"To establish that a wiretap is necessary, the application must provide a 'full and complete statement as to whether or not other investigative procedures have been tried and failed or why they reasonably appear to be unlikely to succeed if tried or to be too dangerous.'" U.S. v. Shryock, 342 F.3d 948, 975 (9th Cir. 2003) (quoting 18 U.S.C. § 2518(1)(c)). "The issuing judge must then determine whether 'normal investigative procedures have been tried and have failed or reasonably appear to be unlikely to succeed if tried or to be too dangerous.'" Id. (quoting 18 U.S.C. § 2518(3)(c)). "Together, 18 U.S.C. § 2518(1)(c) and (3)(c) comprise the necessity requirement for wiretap orders." U.S. v. Gonzalez, Inc., 412 F.3d 1102, 1112 (9th Cir. 2005).

1. The Court's Dec. 19 Order Did Not Decide Necessity as to Telephone 12

The Government asserts that the Court already found necessity as to the April 18 affidavit in its December 19, 2012 Order denying Defendant Francisco Gutierrez's motion to suppress in a related case. [See Doc. No. 87 (Government's Opp. to Chavez Mtn.) at 5 ("This Court has previously found that these particular wiretap affidavits satisfied the requisite showing of necessity . . . the Government maintains that Defendant Chavez's motion should be denied based this Court's prior ruling."). The Court's previous order did find that "the Government satisfied the necessity requirement as to the . . . April 18, 2011 application." [See case no. 12-cr-236, Doc. No. 857 at 9.] But that order was limited to telephone 7 and Defendant Francisco Gutierrez in a separate case, 12-cr-236. Chavez's present motion challenges necessity as to telephone 12 in case 12-cr-241. Each wiretap application must satisfy the necessity requirement as to each telephone. U.S. v. Carneiro, 861 F.2d 1171, 1176 (9th Cir. 1988). "The government may not dispense with the statutory mandated showing of necessity to obtain a wiretap [of one conspirator's] telephone, despite the validity of the wiretap of his co-conspirator's telephone." Id. at 1177 (quoting U.S. v. Brone, 792 F.2d 1504, 1507 (9th Cir. 1986)). Thus, the Court's prior necessity finding regarding telephone 7 does not satisfy necessity as to telephone 12 in the present motion.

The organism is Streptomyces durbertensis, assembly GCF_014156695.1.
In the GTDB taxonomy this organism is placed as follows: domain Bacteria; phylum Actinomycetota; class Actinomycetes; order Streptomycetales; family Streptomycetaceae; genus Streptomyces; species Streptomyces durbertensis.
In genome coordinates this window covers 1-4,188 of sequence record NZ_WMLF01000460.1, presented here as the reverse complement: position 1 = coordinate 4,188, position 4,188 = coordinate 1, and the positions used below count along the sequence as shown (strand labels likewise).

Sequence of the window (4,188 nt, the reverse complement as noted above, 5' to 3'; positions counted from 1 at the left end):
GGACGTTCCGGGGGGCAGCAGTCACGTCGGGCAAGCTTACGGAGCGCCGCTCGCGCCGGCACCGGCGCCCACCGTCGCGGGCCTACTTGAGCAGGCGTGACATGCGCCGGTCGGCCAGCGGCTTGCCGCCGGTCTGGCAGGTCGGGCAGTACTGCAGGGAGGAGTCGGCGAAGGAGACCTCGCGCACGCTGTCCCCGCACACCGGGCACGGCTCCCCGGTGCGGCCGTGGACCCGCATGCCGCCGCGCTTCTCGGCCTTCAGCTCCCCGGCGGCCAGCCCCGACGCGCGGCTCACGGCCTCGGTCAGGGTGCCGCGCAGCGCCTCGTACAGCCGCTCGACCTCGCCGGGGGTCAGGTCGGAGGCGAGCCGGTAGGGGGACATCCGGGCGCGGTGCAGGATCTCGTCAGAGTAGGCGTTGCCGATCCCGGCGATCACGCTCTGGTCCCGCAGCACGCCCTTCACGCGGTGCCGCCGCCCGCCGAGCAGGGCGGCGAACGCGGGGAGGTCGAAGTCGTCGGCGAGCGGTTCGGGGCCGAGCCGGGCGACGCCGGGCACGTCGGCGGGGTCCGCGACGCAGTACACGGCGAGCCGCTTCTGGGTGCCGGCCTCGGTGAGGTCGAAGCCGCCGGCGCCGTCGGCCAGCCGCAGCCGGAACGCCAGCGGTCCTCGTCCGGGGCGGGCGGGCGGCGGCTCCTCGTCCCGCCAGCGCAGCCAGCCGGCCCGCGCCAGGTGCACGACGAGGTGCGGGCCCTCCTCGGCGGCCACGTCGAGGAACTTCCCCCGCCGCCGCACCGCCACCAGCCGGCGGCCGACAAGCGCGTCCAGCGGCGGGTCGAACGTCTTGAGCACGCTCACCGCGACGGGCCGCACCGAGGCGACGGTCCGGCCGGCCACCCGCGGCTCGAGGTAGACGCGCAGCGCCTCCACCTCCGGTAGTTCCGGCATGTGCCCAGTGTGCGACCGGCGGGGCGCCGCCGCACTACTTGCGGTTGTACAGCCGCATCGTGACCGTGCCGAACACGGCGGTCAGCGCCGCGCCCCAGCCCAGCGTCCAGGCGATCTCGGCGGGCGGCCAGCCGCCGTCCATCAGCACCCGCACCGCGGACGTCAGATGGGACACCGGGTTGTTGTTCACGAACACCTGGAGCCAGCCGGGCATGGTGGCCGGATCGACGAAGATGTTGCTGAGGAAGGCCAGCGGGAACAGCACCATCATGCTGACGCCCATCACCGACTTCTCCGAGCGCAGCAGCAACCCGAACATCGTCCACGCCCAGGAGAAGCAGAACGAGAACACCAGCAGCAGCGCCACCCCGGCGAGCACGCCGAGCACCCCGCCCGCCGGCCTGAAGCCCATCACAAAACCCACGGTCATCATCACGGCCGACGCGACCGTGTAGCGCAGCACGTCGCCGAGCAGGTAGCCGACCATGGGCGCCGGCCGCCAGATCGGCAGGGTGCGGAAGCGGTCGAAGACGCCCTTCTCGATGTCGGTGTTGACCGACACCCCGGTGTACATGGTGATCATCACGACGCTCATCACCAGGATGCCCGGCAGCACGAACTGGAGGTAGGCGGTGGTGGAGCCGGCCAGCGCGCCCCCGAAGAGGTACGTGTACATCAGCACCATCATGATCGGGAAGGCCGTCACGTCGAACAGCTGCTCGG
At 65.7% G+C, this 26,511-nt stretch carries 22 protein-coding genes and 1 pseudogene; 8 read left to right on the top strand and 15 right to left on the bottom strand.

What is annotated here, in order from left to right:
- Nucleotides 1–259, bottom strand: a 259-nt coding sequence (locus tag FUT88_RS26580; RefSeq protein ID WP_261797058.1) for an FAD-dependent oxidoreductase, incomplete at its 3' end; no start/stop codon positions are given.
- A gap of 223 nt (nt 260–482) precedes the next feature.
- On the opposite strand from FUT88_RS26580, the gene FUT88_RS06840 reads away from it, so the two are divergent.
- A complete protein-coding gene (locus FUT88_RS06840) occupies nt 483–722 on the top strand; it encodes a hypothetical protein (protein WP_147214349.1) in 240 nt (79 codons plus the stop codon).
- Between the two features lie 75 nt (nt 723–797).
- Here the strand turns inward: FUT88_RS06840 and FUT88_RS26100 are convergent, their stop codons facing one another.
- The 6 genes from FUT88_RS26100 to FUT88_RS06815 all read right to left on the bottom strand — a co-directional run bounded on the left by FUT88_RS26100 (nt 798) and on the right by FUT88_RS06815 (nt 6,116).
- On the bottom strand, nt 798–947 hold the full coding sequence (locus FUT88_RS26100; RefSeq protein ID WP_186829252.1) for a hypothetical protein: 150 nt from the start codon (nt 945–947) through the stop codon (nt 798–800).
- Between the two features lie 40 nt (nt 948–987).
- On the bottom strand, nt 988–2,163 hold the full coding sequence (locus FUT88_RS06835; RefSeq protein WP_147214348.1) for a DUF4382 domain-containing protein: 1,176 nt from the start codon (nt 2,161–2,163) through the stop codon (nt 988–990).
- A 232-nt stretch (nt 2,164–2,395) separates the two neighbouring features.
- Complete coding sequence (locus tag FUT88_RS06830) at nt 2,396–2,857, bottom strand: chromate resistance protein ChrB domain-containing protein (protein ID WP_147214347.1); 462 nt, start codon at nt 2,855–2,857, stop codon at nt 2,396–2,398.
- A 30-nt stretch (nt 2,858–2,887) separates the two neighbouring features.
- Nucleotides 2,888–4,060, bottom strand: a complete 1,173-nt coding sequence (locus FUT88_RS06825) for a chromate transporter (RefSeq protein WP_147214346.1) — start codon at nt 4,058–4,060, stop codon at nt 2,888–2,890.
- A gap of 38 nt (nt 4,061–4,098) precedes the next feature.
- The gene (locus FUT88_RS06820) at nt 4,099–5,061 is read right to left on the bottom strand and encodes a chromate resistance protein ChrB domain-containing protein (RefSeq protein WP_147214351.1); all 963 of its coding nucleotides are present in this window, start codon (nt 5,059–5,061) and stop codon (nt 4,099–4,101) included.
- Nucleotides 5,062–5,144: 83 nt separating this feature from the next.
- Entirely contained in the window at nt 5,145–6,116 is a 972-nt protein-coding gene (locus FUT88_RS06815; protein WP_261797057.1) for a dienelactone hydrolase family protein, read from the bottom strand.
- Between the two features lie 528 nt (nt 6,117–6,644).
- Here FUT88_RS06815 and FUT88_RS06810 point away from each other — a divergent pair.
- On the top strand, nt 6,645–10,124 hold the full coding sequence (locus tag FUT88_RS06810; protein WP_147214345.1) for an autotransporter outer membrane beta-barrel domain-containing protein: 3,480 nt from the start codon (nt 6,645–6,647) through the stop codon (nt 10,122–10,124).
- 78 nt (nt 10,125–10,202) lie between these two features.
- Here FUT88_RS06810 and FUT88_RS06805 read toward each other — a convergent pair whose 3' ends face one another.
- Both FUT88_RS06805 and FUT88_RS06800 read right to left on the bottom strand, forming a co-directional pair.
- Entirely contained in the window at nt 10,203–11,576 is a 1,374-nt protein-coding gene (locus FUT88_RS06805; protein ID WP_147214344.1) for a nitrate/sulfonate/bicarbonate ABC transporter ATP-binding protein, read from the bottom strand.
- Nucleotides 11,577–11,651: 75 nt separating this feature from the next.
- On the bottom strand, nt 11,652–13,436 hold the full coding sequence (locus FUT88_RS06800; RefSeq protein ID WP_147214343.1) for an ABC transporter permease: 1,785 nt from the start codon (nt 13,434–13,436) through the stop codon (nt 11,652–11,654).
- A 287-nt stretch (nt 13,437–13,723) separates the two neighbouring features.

2. Full and Complete Statement

To meet the full and complete statement prong of the necessity requirement, "the affidavit, read in its entirety, must give a factual basis sufficient to show that ordinary investigative procedures have failed or will fail in the particular case at hand." U.S. v. Spagnuolo, 549 F.2d 705, 710 (9th Cir. 1977). "[G]eneral allegations about classes of cases" without discussion of "necessity in the particular investigation in which a wiretap is sought" will not suffice. U.S. v. Ippolito, 774 F.2d 1482, 1486 (9th Cir. 1985). Rather, wiretap affidavits must include "specific allegations indicating why normal investigative procedures failed or would fail in the particular case." U.S. v. Blackmon, 273 F.3d 1204, 1207 (9th Cir. 2001). Still, Ninth Circuit "precedent does not require an affidavit to discuss and to dismiss all possible forms of physical surveillance." Garcia-Villabla, 585 F.3d at 1229 n.2; see also Staves, 383 F.3d at 982 ("Law enforcement officials need not exhaust every conceivable investigative technique before seeking a wiretap order.").

The April 18 affidavit addresses in detail the use and limitations of traditional techniques in this particular case. [See, e.g., April 18 Affidavit at ¶¶ 23-46.] The affidavit describes the use of confidential sources, undercover agents, an array of physical surveillance techniques, vehicle tracking, trash searches, interviews, prison surveillance, etc., and relates these sources and techniques to the specific facts of this case. Id. For example, the affidavit explains how confidential source 1 had been of limited use and how the public disclosure of his wife as a confidential source in another case increased the danger of his continued employ. [See, e.g., April 18 Affidavit at ¶¶ 24-27.] As such, the detail provided in the affidavit can hardly be termed "casual dismissal . . . through boilerplate text." [Cf. Doc. No. 77-1 at 10.]